***Time for this blog? Reading…7 minutes. Activating…up to you.
In my last blog, I talked about dealing with your things. Given today’s title, you may have anticipated ideas about sorting and distributing your possessions before you die. I will address that, but not yet. Today I want to discuss a less tangible, more abstract aspect of putting your house in order.
No one’s favorite topic, I know. But if we don’t do it when we can—long before the end is in sight—we will leave a stressful mess behind.
Dealing with that mess will be much more challenging than clearing out your physical stuff. When it comes to belongings, your kids can bring in a junk removal service and have everything gone in a day so they can get your house on the market.
If you don’t have your documents in place, they won’t be able to sell the house you own. That is a legal process and you must have given them the authority to act on your behalf. Without your authorization, they will have to jump through hoops to be allowed to handle your affairs. Settling your estate will cost extra time, trouble, and money.
Documents you need in place…
How can you ensure that your survivors are able to sell your house, pay your outstanding Visa bill, and manage your investments until they legally inherit the estate? That is the role of your Will—to give authority to someone you name to wrap up your financial affairs after you’ve died. In your will, you specify how you want your estate distributed. The person who you name, known as the executor, is in charge of making it so.
And what if…
Suppose you aren’t yet dead but need your family to take over managing your financial affairs. This is a realistic possibility, given the increasing rates of Alzheimer’s and dementia these days.
How are assets managed and bills paid in a situation where you’re physically or mentally impaired? You can’t do it, but nor can your executor because the will only comes into effect after you have died. And your bank will not allow family members to march in and take over your accounts, even if they arrive with a compelling story about your inability to do it.
On one hand, that is reassuring. But this rigorous protection of your assets works against you if you haven’t prepared for someone to take over your affairs when you are alive but incapable. That is why you need to draw up a Power of Attorney while you are still mentally sound. For all of us, this means doing it sooner rather than later.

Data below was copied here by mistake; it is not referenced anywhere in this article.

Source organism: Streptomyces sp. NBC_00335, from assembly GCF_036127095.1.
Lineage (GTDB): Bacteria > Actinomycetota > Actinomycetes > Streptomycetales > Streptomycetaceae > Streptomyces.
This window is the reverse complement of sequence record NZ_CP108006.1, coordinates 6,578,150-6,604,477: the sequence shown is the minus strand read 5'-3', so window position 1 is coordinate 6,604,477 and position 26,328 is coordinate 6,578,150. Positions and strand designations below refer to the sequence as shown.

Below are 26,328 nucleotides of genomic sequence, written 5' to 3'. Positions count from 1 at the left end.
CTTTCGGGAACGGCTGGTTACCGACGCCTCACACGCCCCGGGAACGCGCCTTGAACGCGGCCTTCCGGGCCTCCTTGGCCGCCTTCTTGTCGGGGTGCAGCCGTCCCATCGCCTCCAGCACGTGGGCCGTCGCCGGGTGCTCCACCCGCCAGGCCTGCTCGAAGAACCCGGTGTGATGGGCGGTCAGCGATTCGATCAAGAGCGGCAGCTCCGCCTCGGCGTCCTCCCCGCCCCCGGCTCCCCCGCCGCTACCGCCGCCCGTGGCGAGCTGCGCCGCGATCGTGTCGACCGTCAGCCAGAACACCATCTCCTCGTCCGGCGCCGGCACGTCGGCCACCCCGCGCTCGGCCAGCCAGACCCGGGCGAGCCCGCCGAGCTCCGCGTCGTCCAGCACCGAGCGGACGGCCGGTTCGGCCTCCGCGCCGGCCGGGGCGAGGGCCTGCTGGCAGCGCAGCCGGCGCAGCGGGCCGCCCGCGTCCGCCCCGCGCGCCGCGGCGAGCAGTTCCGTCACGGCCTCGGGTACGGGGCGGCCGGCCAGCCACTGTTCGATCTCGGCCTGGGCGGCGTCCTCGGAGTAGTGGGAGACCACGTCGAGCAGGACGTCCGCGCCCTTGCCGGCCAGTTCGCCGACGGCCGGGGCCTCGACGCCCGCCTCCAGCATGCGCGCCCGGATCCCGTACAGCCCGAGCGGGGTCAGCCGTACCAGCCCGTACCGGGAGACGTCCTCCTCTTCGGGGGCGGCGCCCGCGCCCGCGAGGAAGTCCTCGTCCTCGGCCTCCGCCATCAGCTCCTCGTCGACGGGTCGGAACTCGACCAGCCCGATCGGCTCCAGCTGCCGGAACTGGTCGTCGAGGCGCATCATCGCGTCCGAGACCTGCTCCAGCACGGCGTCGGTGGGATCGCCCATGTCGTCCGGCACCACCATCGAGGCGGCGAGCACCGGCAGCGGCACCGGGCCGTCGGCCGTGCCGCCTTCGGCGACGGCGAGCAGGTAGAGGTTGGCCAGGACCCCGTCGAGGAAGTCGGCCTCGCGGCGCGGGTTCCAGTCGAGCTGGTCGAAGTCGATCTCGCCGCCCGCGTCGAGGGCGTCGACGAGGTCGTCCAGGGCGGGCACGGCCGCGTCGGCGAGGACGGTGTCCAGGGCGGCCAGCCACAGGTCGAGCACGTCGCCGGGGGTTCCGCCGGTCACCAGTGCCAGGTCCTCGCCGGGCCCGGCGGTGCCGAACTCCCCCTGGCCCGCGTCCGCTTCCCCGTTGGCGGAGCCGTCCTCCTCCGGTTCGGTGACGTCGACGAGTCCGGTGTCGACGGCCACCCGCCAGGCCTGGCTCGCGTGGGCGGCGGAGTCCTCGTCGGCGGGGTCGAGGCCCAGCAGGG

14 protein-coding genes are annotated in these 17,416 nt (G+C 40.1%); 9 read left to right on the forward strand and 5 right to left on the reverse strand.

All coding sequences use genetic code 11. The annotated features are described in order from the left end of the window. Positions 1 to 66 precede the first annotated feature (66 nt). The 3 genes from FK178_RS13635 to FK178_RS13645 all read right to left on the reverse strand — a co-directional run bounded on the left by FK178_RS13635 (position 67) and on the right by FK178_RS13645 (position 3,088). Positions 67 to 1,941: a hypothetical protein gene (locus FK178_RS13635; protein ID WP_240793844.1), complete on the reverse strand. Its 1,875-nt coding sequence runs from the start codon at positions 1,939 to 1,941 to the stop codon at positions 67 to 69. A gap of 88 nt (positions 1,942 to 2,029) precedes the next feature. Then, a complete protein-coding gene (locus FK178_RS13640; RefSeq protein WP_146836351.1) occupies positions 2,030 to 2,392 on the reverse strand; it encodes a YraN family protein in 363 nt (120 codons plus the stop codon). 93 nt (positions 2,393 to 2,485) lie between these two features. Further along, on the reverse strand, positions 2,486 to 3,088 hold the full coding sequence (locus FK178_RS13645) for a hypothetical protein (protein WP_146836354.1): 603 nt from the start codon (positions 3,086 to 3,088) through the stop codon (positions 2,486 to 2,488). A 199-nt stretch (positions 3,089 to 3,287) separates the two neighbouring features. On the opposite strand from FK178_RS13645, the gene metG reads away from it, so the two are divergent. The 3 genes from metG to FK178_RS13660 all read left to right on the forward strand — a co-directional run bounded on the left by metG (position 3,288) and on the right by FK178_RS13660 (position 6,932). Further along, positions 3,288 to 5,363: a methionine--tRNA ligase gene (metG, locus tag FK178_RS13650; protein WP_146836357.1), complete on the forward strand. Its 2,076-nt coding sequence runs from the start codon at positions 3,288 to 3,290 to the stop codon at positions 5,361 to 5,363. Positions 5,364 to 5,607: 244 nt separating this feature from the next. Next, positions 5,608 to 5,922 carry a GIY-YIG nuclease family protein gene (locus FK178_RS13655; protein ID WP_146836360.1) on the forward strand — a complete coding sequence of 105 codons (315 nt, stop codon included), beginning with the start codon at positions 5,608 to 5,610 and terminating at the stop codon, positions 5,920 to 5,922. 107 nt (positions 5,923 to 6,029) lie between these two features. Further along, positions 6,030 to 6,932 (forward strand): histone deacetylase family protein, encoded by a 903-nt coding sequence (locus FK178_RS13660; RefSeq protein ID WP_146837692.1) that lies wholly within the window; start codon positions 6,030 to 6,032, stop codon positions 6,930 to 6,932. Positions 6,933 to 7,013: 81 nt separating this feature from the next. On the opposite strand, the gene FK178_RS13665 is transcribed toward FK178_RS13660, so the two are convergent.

The place to start…
There is other paperwork you need, but start with your Will and Power of Attorney. If you’ve completed these documents and recently reviewed them to be sure they are still current, you get a gold star!
If you haven’t tackled your paperwork yet, here’s a good question to ask yourself…
What is stopping you?
Awareness is the first step toward getting these documents written. Never underestimate the motivating power of awareness. Once you know what’s standing in your way, you can do something about it and get on with the task at hand.
Often it is unconscious, unspoken beliefs that sabotage our best intentions. There are many ways to release or adjust unconstructive beliefs once we know what they are. This previous blog points you to several of those modalities.
Sometimes it is our assumptions that trip us up. Don’t we all know that “lawyers charge hundreds of dollars an hour”? The problem with assumptions is that we treat them as fact—and that stops us from finding out what the situation really is. So we become immobilized by incomplete information. If that’s your stumbling block, maybe this information will help…
- In a quick search of “Calgary lawyers fee for wills,” I saw that lawyers are typically charging a flat fee rather than an hourly rate. For you, this means you’ll know how much the end product will cost. There are no surprises, and you can shop around to compare fees and what you get for them. The Internet has been a game-changer in this process.
- Among the seven lawyers’ websites I looked at, flat fees for a simple will range from $400-$600. If you have complicated family relationships and/or finances, it will take more time and thus cost more. You would find that out in your initial meeting and should be given an estimate of the cost in your particular situation. You can decide then if you want to proceed or get another opinion. By the way, it is entirely your right to assess the lawyer at your first meeting and move on if you feel you can’t work with that person.
- Ideally, a couple prepares their wills together and the documents mirror each other. Fees reflect this by charging couples less than double the amount for one person. Examples from my research, with the couples fee in brackets: $400 ($500); $500 ($750); $600 ($900).
- Some lawyers offer a package deal for preparing your Will, Power of Attorney, and Personal Directive (Living Will). One example was $900 ($1200). Side note: It is not required that your Personal Directive (Living Will) be made by a lawyer. You can fill out the appropriate forms yourself and sign them in the presence of a witness. More about this another time.
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If this exploration reveals any insights you’d like to share… or questions you want to ask… please do so in the comment box below.
Please note: Laws vary between provinces, states, and countries. I’m using information from where I live to illustrate principles, but you will need to check the details in your jurisdiction. The Internet is a good resource for this.
Thank you Laurana. These very topics have frequently been on my mind lately. Time for action! 🙂
Go for it, Susan!